Japan’s freshly minted prime minister announced last week that his new government would reduce Japan’s corporate tax rate, now the highest in the world among major industrialized nations, leaving the United States as the world leader in corporate taxation.
Within the pages of the Democratic Party of Japan’s newly released economic “growth strategy” report, one section outlined a plan to slash corporate tax rates by up to 15 percent. Japan’s current rate of around 40 percent will be reduced in increments as part of a multi-year plan that could start as soon as next year.
“Japan’s economy has basically been in a slump for the past 20 years and people have been overwhelmed by a sense of stagnation,” Japan’s Economy, Trade and Industry Minister Masayuki Naoshima told Agence France Presse, a wire service. “It is now the time to decide (on cutting corporate tax) for the sake of future economic vitality, employment and securing increased tax revenues.”
Japan’s proposed move would put it at pace with most other nations who are members of the Organization for Economic Cooperation and Development (OECD), a union of generally economically free and industrialized nations.
But with a corporate tax rate of 39.2 percent (when combining state and federal taxes), the United States would find itself taxing businesses more than any of the other nations in the organization. Economists say that high corporate tax rates will do little but drive business and investment out of the United States.
“You will see companies begin to expand abroad rather than here in the United States because the business environment here is not conducive to the growth of their company,” said Scott Hodge, president of the Tax Foundation, a think tank in Washington DC. “By keeping our corporate tax rate so high, we’re creating an economic Berlin Wall around the United States.”
The average tax rate for countries in the OECD hovers around 26 percent, making some of the lower taxing nations an enticing investment possibility for multi-national corporations that are looking to spread beyond the shores of their home countries.
“We seem to be the last country on Earth to realize that this is smart tax policy,” Hodge said. “The rest of the world looks like a tax haven.”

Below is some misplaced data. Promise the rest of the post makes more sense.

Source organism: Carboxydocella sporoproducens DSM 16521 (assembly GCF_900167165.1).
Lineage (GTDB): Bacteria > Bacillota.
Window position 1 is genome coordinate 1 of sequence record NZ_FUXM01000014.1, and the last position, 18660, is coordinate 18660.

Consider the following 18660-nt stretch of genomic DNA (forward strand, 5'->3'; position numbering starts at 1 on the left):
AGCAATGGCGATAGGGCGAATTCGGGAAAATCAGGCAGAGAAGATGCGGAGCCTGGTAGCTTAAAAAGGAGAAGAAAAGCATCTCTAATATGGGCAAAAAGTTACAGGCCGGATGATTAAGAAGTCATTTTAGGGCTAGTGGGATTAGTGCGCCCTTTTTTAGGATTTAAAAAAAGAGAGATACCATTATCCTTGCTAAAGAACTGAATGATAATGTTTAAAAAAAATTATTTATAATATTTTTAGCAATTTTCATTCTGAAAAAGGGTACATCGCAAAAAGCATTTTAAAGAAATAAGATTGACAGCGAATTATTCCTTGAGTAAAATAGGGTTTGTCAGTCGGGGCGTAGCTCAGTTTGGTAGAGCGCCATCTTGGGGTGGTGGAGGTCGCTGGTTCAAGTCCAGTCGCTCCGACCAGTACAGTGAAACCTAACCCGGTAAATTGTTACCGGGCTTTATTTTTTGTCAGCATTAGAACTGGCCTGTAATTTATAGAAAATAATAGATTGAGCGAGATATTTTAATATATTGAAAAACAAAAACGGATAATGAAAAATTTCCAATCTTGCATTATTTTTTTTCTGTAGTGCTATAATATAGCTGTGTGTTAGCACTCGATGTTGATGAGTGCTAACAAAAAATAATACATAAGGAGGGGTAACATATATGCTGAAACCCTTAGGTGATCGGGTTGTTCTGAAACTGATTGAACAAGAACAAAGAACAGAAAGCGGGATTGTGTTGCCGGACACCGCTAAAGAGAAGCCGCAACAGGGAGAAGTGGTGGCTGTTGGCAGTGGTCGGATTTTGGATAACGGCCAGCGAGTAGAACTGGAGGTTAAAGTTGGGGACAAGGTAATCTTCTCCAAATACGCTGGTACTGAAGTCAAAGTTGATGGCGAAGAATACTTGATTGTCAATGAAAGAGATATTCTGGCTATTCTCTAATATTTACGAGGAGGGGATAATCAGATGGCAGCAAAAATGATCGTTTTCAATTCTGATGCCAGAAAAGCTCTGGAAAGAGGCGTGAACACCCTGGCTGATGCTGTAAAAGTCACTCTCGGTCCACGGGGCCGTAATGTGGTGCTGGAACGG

But not all economists and policymakers see Japan’s move toward lower corporate taxes as public policy to exemplify. A number of organizations have shown support for members of Congress and the White House in their effort make it more difficult for American companies to use other nations’ low tax status to avoid paying duties at home. They say the tax system that the United States employs is heavily biased toward corporations, and not the other way around.
“We are very kind to our corporations, overly kind,” said Robert McIntyre, president of Citizens for Tax Justice, also a Washington DC based research group. “We let our companies write off their investments much quicker than anybody else in the world and we have tax breaks for everything under the sun that other countries don’t allow.”
McIntyre noted that the United States may have one of the highest corporate tax rates, but it continually ranks as the country with the lowest rate of corporate tax collections.
While the fact holds true, there’s a perfectly good explanation, said Hodge.
“That’s like Neiman Marcus complaining that they have lower revenues and profits than Wal-Mart,” he said. “When you have everyday low prices, you attract a larger market. You become more competitive than everyone else and customers will flock to you. The same thing goes for corporate tax rates.”
Despite Japan’s decision to lower taxes on corporations, Democrats in Congress and the White House have made it clear they have no intention to follow Japan’s path any time soon.